Hello Guest

My insurance company's guidelines on gyno

  • 5 Replies
  • 2118 Views
My insurance company's guidelines on gyno
« on: August 02, 2005, 08:13:44 PM »
To put it short - I am pretty poor right now and am looking for insurance to cover my gyno.  Anyway, I asked them about it and this is the info they sent me.  Hopefully this helps some people who are looking for help from an insurance company.

------------------------------------------------------------------
WellPoint Health Networks
Clinical Guidelines
SURGICAL TREATMENT OF GYNECOMASTIA

Specialty: General Surgery
Category: Outpatient Surgical

DEFINITION:
  Gynecomastia is an increase of breast tissue in males.  True gynecomastia consists of proliferation of both ductal and stromal tissue and results from conditions that cause an imbalance in the levels of serum androgens and estorgen, (i.e., either estrogen excess or testosterone deficiency).  Estrogen excess occurs infrequently, as a result of estrogen-secreting tumors.  More commonly, a relative excess of estrogens is present when serum testosterone concentration is reduced.  The testes are the source of virtually all testosterone in plasma.  Thus, disorders that reduce testicular hormone secretion remove the major source of plasma testosterone but have much less effect on circulating estrodial, producing a situation of relative estrogen excess. (1)

During three phases of male life, breast enlargement can be regarded as physiological rather than a pathological event, as follows:
- neonatal gynecomastia (possibly related to the action of maternal and/or placental estrogens);
-adolescent gynecomastia (transient enlargement of the breast is a normal occurrence in male adolescence, usually lasting from 6-18 months);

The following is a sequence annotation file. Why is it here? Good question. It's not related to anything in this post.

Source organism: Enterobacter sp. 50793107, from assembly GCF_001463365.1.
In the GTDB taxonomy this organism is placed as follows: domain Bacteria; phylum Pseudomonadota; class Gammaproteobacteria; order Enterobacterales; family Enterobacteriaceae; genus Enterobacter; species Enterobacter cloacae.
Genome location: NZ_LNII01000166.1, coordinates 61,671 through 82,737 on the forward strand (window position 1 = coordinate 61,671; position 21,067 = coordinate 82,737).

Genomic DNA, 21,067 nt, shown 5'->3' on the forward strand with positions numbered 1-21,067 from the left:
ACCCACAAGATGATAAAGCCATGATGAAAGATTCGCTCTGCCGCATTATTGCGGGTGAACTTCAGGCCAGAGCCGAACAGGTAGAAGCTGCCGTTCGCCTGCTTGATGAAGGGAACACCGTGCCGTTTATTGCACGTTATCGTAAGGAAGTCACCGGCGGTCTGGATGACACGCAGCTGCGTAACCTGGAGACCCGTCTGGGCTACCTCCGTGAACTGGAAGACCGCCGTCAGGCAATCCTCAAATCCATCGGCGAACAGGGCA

- gynecomastia of aging (common benign occurence related to decreased levels of plasma testosterone and relative estrogen excess).

Notably, this condition in the older male (age of 60 and beyond) can also be an indication of underlying pathology, (i.e. related to chronic/genetic disorders, medications, etc.).  For this reason, caseful clinical evaluation is warranted to rule out disorders of the cardiovascular system, liver, or other etiologies.  (2)

MEDICAL NECESSITY:
 HPI/PMH:
 Patient is a male without evidence/suspicion of an underlying causative and correctable condition, (e.g., liver disease, testicular malignancy, endocrine disorder, drug induced condition) with pain syndrome that:
  - has a clinically significant impact upon activities of daily living; AND
  - has been refractory to a trial of analgesics or anti-inflammatory agents (for a reasonable time period adequate to assess therapeutic effect); WHEN
  - confirmatory photographs are provided.

MEDICAL ISSUES
  Pain complex necessitate the use of analgesics or anti-inflammatory agents.
 
DIAGNOSTIC TESTING:
  Appropriate diagnostic evaluation has been done for a possible underlying etiology.

SETTING:
  Outpatient

TREATMENT ALTERNATIVES
  Continued conservative treatment (weightloss may be indicated).

ADDITIONAL INFORMATION:
  Physiological gynecomastia usually occurring during adolescence (from approximately ages 10-16) is usually transitory and should be observed for 12-24 months before surgical options are considered.

 Unilateral gynecomastia in post-adolescent age groups may have serious pathological importance.  An evaluation and subsequent excision, when warranted, should be authorized without an observation period.

  The presence of gynecomastia outside the age groups considered possibly physiological, (i.e., neonates, adolescence, old age) warrants clinical evaluation for possible pathological etiology, prior to any surgical interventions.

NOTE:
  Some benefit plans may specifically exclude this service
  Please refer to the member's certificate of coverage for available benefits.
  Some benefit contracts may include a reconstructive benefit which may be applicable.  
  Group specific policy and/or state mandate may supersede this guideline, when applicable.

Linkback: https://www.gynecomastia.org/smf/index.php?topic=2618.0